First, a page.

Zhang Huarong points out of his office window to a bleak block of grey portacabins at the Huajian International Shoe City, in Addis Ababa. “That is what I lived in for six months when I came to Africa,” he says. “I am 60 years old. Back in China, I am a wealthy man — my house in Dongguan even has a swimming pool. But I chose to come here and do something very difficult.”

In 2011, this self-made textile tycoon from Jiangxi province became one of the first Chinese entrepreneurs to heed the call of Ethiopia’s then-Prime Minister Meles Zenawi to open a factory in his country. Within three months, Huajian was producing footwear for giants such as Nine West, Guess and, later, Ivanka Trump’s fashion line, before it closed.

“This is something God is telling me to do,” Zhang  says, framing himself as a 21st-century manufacturing missionary whose goal is to create more than 100,000 jobs in the poorest parts of Africa. Rwanda is next. “In China, no one wants to make shoes anymore,” he adds.

Ethiopia is undoubtedly one of the continent’s poorst countries, but that’s changing. In the decade leading up to 2016, Ethiopia’s economy swelled 10% a year making it the fastest growing in Africa. And with 100 million people, 70% of whom are under age 30, it also has the continent’s second-largest population. That’s both a massive demographic dividend and a real risk: with unemployment at 16.8%, jobs are urgently required.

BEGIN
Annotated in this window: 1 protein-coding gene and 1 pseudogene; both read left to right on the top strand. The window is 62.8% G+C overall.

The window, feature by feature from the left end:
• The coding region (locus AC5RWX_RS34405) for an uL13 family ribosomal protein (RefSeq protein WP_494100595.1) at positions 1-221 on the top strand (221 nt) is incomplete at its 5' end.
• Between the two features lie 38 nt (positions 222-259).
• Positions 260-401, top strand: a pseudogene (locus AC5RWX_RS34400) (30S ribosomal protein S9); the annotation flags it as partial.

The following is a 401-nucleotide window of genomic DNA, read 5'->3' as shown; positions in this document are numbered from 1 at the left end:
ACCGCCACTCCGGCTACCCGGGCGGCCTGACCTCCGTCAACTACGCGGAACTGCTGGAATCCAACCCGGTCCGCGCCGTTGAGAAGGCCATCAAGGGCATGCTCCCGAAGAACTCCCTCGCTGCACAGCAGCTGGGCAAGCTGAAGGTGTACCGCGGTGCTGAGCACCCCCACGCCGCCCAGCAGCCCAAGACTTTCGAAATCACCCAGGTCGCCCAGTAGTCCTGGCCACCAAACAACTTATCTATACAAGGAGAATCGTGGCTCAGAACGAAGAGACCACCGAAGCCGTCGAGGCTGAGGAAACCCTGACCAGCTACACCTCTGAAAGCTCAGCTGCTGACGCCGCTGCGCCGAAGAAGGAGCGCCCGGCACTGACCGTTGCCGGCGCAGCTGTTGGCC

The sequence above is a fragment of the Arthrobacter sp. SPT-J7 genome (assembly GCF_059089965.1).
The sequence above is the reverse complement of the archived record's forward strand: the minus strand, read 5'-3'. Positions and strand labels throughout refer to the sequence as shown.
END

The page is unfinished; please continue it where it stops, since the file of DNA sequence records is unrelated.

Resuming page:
Businessmen like Zhang are seen as the country’s ticket out of poverty. Huajian employs 7,500 local workers at its two enormous factories in the Addis Ababa region. “As long as they have the right skills and training, Africans are just like Asians and Europeans,” he says.

As one of the biggest Chinese employers in Ethiopia, Huajian has attracted intense scrutiny. Reports last year of poor working conditions  at the firm’s Guangdong factory, in China, and rock bottom wages in Addis Ababa saw two customers, one of whom was Trump, jump ship.

While many of the criticisms were valid, Huajian is operating in an environment of deep Western suspicion of the Chinese in Africa. In March, Rex Tillerson, then secretary of state, told leaders at the African Union, in Addis Ababa, that Chinese investors “do not bring significant job creation locally.” His comments echoed warnings about neo-colonialism in Africa and Chinese labor importation by Hillary Clinton and Barack Obama, respectively.

“China is a rising economy, and it’s going to be the global number one by 2030 latest,” says Arkebe Oqubay, a senior government official and architect of much of Ethiopia’s industrialization strategy. “There’s always rivalry when a great power diminishes. But we as the Africans are the ones to say if we are benefiting from China. We don’t need a witness.”


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